More than 52% of non-performing loans are at eight state-owned banks
The government will inject another Tk1,500 crore in FY 2019-20 into state-run banks to meet their capital shortfall, despite their persistent financial irregularities and irresponsible lending practices.
More than 52% of the loan defaults were at eight state-owned banks.
As of this March, the eight banks had Tk58,667crore in non-performing loans, according to the latest central bank data.
In the last 10 years, the government has supplied a total of Tk17,521 crore in capitalization to ailing state banks with budgetary allocation since fiscal year 2009-10.
Economists have raised concerns about the practice of recapitalizing state-owned banks with budgetary allocations, saying that the trend won’t help improve these banks’ health. Rather, it will encourage loan defaults.
AB Mirza Azizul Islam, former finance adviser to the caretaker government, said: “There is a huge lack of good governance at state owned banks. The banks are gradually weakening due to the high amount of loan defaults and not being able to recover these bad loans.
“So recapitalizing them should be stopped and the government will have to find alternative ways to save these banks,” he said.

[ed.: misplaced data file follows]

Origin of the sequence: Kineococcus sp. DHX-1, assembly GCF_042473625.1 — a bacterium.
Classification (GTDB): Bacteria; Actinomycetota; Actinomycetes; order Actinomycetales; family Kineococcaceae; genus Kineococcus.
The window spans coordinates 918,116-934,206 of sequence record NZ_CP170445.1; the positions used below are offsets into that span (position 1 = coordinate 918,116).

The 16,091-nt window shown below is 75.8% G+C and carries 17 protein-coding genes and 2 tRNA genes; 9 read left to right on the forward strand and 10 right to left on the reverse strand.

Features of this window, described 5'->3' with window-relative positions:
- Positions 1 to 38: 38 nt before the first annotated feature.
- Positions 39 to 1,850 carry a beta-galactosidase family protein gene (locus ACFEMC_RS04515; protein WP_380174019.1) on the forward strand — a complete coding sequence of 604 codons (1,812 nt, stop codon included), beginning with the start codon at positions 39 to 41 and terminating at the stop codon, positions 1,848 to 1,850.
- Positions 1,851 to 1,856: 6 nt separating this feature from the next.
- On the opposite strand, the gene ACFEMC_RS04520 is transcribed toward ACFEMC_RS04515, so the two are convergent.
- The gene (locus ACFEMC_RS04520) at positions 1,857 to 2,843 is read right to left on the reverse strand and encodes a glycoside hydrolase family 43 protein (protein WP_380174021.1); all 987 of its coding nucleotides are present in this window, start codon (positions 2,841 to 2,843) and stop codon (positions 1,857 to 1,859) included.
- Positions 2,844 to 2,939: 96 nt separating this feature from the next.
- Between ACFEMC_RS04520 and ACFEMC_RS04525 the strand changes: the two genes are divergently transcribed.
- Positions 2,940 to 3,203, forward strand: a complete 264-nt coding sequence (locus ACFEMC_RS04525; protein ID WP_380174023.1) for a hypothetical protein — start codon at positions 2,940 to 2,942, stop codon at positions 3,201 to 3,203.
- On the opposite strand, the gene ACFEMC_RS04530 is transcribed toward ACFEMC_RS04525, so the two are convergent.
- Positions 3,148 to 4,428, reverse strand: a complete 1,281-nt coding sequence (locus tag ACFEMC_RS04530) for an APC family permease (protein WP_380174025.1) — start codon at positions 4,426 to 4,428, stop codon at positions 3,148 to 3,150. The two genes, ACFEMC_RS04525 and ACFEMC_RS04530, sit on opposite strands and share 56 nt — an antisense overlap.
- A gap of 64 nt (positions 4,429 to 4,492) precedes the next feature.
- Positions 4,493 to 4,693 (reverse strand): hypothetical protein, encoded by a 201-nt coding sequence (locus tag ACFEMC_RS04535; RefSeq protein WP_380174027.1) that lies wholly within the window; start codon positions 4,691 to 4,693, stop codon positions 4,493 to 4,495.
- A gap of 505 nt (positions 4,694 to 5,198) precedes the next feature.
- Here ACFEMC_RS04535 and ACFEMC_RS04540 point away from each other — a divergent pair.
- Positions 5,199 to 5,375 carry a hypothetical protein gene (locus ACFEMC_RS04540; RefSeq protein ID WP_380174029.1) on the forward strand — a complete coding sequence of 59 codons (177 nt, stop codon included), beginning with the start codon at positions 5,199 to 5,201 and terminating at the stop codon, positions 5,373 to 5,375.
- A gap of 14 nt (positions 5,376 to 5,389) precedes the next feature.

Bailout budget allocations reached a peak at Tk4,477 crore in fiscal year 2013-14 and were at their lowest, Tk1650 crore, in fiscal year 2012-13.
In the current 2018-19 fiscal year, the allocation was Tk1,500 crore.
When recapitalizing state-run banks started in fiscal year 2009-10, the budgetary allocation was Tk1,000 crore, which rose to Tk1,050 crore the following year, but fell to Tk343 crore in FY 2011-12.
Tk2,617 crore was allocated in fiscal year 2014-15, while Tk1,799 crore was set aside in FY2015-16, and Tk3,085 crore in the following two fiscals.
Talking to the Dhaka Tribune, Agrani Bank Chairman Dr Zaid Bakht said: “State-owned commercial banks meet their capital shortfall from money people pay as taxes. But this should not happen.”
“In most cases, government organizations become defaulters of state-owned banks. If we can recover the nonperforming loans made to government organizations, budget allocations will not be required to meet our capital shortfall,” he said.
The government can also allocate funds to government institutions directly in the national budget which would help reduce loan defaults, Bakht added.
By the end of December, 2018, six state-owned banks had a combined capital shortfall of Tk24,611crore, following their failure to meet minimum capital regulatory requirements.
According to Bangladesh Bank data, by the end of December, 2018, Bangladesh Krishi Bank had the highest capital shortfall which stood at Tk8,447crore, followed by Janata Bank at Tk5,855 crore, Sonali Bank at Tk5,320 crore, Basic Bank at Tk3394 crore, Agrani Bank at TK883 crore, and Rajshahi Krishi Unnayan Bank at Tk712 crore.
Read the full budget speech for FY20 here.